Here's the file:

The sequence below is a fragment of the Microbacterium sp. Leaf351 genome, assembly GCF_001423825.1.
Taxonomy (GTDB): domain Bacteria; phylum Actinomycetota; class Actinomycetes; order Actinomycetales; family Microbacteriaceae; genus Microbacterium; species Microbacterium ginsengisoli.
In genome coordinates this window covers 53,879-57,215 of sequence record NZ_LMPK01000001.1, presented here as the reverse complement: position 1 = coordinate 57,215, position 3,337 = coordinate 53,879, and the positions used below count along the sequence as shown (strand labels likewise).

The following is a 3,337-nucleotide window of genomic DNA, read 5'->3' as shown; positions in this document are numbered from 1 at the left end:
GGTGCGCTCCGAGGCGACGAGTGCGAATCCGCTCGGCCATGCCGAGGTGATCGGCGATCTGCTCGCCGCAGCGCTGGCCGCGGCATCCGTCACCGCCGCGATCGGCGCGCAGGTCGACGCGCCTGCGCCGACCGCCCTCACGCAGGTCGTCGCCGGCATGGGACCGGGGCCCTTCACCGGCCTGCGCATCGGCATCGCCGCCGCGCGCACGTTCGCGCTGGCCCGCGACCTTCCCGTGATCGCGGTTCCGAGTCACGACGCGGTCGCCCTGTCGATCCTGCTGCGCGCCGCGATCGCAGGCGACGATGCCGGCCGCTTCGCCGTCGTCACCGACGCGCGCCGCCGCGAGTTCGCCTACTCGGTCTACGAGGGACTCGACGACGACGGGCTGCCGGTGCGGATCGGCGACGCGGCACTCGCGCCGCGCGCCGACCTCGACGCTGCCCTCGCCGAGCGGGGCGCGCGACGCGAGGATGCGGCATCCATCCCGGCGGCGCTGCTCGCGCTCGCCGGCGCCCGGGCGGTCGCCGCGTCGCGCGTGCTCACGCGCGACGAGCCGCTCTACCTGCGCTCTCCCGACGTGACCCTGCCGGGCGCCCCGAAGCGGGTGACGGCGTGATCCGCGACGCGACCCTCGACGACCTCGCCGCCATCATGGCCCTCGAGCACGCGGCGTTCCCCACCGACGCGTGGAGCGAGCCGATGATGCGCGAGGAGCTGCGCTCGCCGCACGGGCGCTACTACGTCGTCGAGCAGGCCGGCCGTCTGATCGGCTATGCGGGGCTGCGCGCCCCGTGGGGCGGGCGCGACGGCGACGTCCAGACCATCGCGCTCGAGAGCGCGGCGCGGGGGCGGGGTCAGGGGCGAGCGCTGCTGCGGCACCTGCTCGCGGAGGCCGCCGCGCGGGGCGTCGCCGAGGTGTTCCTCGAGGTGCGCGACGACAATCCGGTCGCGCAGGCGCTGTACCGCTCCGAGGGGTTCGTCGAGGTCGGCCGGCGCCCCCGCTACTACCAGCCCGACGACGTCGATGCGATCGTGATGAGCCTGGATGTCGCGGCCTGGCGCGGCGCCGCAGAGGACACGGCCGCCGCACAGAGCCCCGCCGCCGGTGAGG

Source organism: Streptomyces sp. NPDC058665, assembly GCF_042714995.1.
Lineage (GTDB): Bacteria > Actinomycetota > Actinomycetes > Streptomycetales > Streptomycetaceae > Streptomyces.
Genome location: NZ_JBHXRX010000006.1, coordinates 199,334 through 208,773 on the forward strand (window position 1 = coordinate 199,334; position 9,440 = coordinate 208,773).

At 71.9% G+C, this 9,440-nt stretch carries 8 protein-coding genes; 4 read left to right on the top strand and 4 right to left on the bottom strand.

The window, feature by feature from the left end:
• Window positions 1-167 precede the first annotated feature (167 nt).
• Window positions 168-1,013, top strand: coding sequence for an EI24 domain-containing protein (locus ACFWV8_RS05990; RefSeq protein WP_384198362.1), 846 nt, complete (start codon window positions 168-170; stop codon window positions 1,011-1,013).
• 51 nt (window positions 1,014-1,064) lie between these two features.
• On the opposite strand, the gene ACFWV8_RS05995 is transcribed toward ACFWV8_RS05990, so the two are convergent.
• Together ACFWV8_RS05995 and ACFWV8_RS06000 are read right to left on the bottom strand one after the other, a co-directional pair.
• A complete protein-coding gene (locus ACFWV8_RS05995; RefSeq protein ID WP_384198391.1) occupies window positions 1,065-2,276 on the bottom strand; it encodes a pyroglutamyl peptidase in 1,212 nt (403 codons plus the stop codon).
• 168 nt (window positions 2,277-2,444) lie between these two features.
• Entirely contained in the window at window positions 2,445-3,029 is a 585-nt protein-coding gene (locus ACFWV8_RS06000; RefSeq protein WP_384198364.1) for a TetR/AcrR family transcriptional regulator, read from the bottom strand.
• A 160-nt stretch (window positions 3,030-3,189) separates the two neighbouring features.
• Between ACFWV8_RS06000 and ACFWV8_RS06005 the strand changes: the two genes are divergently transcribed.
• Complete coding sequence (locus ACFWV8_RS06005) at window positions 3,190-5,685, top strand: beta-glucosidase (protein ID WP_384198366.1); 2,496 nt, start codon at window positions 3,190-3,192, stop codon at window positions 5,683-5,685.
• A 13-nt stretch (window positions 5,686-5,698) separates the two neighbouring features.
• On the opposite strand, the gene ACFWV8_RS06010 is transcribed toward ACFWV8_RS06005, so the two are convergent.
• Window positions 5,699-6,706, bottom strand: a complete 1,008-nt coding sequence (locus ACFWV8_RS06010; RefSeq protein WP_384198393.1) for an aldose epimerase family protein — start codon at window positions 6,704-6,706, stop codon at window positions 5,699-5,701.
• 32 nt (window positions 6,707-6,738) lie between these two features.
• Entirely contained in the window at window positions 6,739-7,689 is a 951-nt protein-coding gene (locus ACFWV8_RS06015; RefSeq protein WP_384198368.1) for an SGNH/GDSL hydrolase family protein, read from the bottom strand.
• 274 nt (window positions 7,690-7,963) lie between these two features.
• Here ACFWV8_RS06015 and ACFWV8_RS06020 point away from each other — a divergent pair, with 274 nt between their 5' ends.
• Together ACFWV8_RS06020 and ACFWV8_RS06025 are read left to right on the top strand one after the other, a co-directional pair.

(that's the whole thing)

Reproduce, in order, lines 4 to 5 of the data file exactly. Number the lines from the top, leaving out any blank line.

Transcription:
The following is a 3,337-nucleotide window of genomic DNA, read 5'->3' as shown; positions in this document are numbered from 1 at the left end:
GGTGCGCTCCGAGGCGACGAGTGCGAATCCGCTCGGCCATGCCGAGGTGATCGGCGATCTGCTCGCCGCAGCGCTGGCCGCGGCATCCGTCACCGCCGCGATCGGCGCGCAGGTCGACGCGCCTGCGCCGACCGCCCTCACGCAGGTCGTCGCCGGCATGGGACCGGGGCCCTTCACCGGCCTGCGCATCGGCATCGCCGCCGCGCGCACGTTCGCGCTGGCCCGCGACCTTCCCGTGATCGCGGTTCCGAGTCACGACGCGGTCGCCCTGTCGATCCTGCTGCGCGCCGCGATCGCAGGCGACGATGCCGGCCGCTTCGCCGTCGTCACCGACGCGCGCCGCCGCGAGTTCGCCTACTCGGTCTACGAGGGACTCGACGACGACGGGCTGCCGGTGCGGATCGGCGACGCGGCACTCGCGCCGCGCGCCGACCTCGACGCTGCCCTCGCCGAGCGGGGCGCGCGACGCGAGGATGCGGCATCCATCCCGGCGGCGCTGCTCGCGCTCGCCGGCGCCCGGGCGGTCGCCGCGTCGCGCGTGCTCACGCGCGACGAGCCGCTCTACCTGCGCTCTCCCGACGTGACCCTGCCGGGCGCCCCGAAGCGGGTGACGGCGTGATCCGCGACGCGACCCTCGACGACCTCGCCGCCATCATGGCCCTCGAGCACGCGGCGTTCCCCACCGACGCGTGGAGCGAGCCGATGATGCGCGAGGAGCTGCGCTCGCCGCACGGGCGCTACTACGTCGTCGAGCAGGCCGGCCGTCTGATCGGCTATGCGGGGCTGCGCGCCCCGTGGGGCGGGCGCGACGGCGACGTCCAGACCATCGCGCTCGAGAGCGCGGCGCGGGGGCGGGGTCAGGGGCGAGCGCTGCTGCGGCACCTGCTCGCGGAGGCCGCCGCGCGGGGCGTCGCCGAGGTGTTCCTCGAGGTGCGCGACGACAATCCGGTCGCGCAGGCGCTGTACCGCTCCGAGGGGTTCGTCGAGGTCGGCCGGCGCCCCCGCTACTACCAGCCCGACGACGTCGATGCGATCGTGATGAGCCTGGATGTCGCGGCCTGGCGCGGCGCCGCAGAGGACACGGCCGCCGCACAGAGCCCCGCCGCCGGTGAGG